Lists at least trib.MinListUser=20 different registered users. When there are less than 20 users that have ever signed up, list all of them. The returned usernames should be sorted in alphabetical order.

This is just for showing some users on the front page; this is not for listing all the users that have ever signed up, because that would be too expensive in a scalable system.

Post(who, post string, clock uint64) error

Posts a tribble. clock is the maximum clock value this user client has ever seen so far by reading tribbles (via Home() and Tribs()). It returns error when the user does not exist or the post is too long (longer than trib.MaxTribLen=140).

Tribs(user string) ([]*Trib, error)

Lists the recent trib.MaxTribFetch=100 tribbles that a user posted. Tribbles needs to be sorted in the Tribble Order. Also, it should make sure that the order is the same order that the user posted the tribbles.

Follow(who, whom string) error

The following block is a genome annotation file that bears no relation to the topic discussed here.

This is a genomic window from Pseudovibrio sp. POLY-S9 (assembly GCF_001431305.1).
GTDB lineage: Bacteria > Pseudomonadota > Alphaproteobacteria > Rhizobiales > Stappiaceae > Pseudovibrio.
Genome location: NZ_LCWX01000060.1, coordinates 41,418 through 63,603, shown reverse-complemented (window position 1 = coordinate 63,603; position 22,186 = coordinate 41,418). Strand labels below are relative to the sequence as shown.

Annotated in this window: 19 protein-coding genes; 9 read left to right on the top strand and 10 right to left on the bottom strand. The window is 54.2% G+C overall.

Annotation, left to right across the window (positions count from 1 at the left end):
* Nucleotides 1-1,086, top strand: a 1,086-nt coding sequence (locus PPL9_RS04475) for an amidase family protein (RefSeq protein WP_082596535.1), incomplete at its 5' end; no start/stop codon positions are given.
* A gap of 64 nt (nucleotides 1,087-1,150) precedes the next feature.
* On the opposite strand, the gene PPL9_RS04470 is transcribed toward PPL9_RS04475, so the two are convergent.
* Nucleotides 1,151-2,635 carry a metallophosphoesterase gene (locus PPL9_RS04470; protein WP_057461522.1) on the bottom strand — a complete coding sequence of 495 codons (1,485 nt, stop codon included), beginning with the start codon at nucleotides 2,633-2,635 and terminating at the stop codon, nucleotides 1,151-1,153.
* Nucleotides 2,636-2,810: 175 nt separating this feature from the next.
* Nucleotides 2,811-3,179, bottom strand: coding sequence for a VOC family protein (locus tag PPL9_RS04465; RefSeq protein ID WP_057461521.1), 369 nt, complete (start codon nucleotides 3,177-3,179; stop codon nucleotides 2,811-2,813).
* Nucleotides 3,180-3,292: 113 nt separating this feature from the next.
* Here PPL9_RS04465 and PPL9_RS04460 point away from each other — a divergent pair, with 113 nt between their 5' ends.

Unfollow(who, whom string) error
IsFollowing(who, whom string) (bool, error)
Following(who string) ([]string, error)

These are functions to follow/unfollow, check following and listing all following users of a user. A user can never follow or unfollow himself. When calling with who equals to whom, the functions return error. When the user does not exist, the functions return error. If a user performs Folllow() on another user over multiple client concurrently only one Follow() should succeed with no errors.

A user can follow at most trib.MaxFollowing=2000 users (not including himself). When a user tries to follow more than trib.MasFollowing=2000 users, Follow() should return error.

Home(user string) ([]*Trib, error)

List the recent trib.MaxTribFetch=100 tribbles that are posted on the user's following timeline in Tribble Order. In addition, the ordering should always satisfy that:

  1. If a tribble A is posted after a tribble B is posted, and they are posted by the same user, A always shows after B.
  2. If a tribble A is posted 10 seconds after a tribble B is posted, even if they are posted by different users, A always shows after B.
  3. If a tribble A is posted after a user client sees tribble B, A always shows after B.

A is posted after B means B calls Post() after A's Post() returned.